Arm, Wrist, Elbow Pain

Carpal Tunnel Syndrome


What Is Carpal Tunnel Syndrome?

If you experience numbness, tingling, and pain in the arm, hand, and fingers, you may be suffering from Carpal Tunnel Syndrome (CTS). Some people have more difficulty keeping a firm grip on things and as a result, they may keep losing things.

The main cause of Carpal Tunnel Syndrome is swelling due to repetitive motion or overuse of the wrist and fingers. The carpal tunnel, located at the base of the palm, is surrounded by bones, tendons and a ligament. This space lets certain tendons and a major nerve pass from the forearm into the hand. With CTS, the tendon sheaths may thicken and enlarge which reduce the amount of space inside the carpal tunnel. As a result, the median nerve may be compressed.

Pregnant women who suffer from generalized swelling of the hands and feet throughout their pregnancy may be susceptible to CTS. Diseases such as Rheumatoid Arthritis and diabetes can also give rise to CTS. For people who engage in repetitive activities, the pain and numbness may return during the day. If left untreated, Carpal Tunnel Syndrome may result in progressive and permanent weakness and numbness in the hand.

Wrist Pain


What Causes Wrist Pain?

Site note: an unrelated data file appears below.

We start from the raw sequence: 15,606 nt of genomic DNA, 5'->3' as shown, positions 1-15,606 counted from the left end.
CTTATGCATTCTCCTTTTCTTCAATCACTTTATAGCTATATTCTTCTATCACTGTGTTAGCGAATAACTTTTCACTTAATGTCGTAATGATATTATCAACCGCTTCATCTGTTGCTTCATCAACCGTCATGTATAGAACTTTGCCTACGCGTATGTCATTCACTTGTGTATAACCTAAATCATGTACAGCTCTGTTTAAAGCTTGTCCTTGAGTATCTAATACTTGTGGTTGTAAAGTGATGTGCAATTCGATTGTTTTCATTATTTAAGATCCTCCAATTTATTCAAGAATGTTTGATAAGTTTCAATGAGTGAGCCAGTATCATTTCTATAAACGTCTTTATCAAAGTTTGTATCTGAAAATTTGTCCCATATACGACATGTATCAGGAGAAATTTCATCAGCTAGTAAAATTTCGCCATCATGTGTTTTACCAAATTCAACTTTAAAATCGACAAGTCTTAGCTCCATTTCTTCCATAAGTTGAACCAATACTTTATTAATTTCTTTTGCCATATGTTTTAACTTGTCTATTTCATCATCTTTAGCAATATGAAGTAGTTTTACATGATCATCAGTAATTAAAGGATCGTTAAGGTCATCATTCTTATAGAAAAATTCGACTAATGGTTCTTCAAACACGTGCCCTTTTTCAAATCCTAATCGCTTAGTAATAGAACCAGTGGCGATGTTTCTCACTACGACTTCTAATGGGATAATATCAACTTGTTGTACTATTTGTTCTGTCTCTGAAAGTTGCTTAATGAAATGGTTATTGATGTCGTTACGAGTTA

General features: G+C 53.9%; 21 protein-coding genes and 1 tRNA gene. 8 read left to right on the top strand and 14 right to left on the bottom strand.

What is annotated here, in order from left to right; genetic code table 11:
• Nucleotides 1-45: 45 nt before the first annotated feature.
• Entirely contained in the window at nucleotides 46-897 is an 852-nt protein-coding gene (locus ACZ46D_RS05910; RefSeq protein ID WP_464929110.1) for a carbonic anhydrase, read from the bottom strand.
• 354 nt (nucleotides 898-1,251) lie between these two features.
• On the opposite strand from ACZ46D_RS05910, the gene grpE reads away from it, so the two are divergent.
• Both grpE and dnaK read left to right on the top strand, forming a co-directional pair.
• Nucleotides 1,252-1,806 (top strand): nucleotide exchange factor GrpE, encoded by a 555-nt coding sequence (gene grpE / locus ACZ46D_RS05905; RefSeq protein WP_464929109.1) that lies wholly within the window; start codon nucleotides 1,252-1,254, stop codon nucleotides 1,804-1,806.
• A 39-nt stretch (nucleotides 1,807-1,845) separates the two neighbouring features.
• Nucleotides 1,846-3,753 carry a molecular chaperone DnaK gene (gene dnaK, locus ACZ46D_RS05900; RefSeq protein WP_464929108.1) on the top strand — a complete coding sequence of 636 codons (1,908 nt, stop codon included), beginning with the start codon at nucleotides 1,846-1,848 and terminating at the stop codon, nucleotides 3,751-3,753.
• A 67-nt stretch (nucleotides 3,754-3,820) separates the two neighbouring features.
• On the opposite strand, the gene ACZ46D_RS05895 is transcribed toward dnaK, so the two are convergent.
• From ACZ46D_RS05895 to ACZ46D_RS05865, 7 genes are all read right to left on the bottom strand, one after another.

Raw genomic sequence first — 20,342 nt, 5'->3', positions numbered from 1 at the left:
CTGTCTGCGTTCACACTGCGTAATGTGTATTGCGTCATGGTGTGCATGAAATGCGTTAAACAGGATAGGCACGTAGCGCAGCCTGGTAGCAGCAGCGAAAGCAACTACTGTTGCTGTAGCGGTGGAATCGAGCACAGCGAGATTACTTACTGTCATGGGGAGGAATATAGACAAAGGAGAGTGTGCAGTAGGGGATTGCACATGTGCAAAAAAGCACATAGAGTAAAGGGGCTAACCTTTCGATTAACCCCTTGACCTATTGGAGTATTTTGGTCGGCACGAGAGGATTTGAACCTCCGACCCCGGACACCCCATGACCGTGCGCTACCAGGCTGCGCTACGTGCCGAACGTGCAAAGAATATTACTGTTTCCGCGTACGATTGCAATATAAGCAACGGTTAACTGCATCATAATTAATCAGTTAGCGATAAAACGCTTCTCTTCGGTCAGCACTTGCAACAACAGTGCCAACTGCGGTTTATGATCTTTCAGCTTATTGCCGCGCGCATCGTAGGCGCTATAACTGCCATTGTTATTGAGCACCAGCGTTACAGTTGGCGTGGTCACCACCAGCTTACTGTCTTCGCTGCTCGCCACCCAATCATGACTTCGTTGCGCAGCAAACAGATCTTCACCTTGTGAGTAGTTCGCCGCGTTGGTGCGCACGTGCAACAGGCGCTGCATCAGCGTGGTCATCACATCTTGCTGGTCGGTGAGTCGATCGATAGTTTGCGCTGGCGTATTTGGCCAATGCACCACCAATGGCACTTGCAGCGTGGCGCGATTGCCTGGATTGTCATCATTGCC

The wrist has 8 carpal bones and 4 joints. The important structures of the wrist can be divided into several categories. These include:

  • bones and joints
  • ligaments and tendons
  • muscles
  • nerves
  • blood vessels

Wrist pain affects most people who spend a lot of time typing on a keyboard, which stresses and injures the ligaments and tendons of the wrist joint. This leads to serious tendonitis, and in severe cases, a wrist fracture.

The wrist joint is a much neglected joint as we normally do not stretch or strengthen it, the median nerve could be compressed and could result in tingling, numbness or sense of weakness to your hands.

You may feel the pain radiating around your wrists to your elbow, or even as far as your shoulder blade and neck. People with a more severe wrist pain will experience a loss of feeling in some fingers, which will affect their ability to do everyday tasks such as writing, driving or even just holding a cup.

Tennis Elbow


What is Tennis Elbow?

Tennis Elbow is not necessarily applicable only to tennis players. The term Tennis Elbow (Lateral Epicondylitis) describes pain experienced at the outer bony area of your elbow due to inflammation of the tendon on the outer part of the elbow.

This is usually caused by repetitive twisting motions of the wrist and arm such as wringing clothes and using the screwdriver. For most people with tennis elbow, the pain only occurs when they use their forearm and wrist. However, for some people, the pain is constantly experienced, even at rest.

The pain may travel down your arm from your elbow down to your wrist, affecting your sleep. You may also find it difficult to straighten your arm or hold even light items such as a cup or a pen.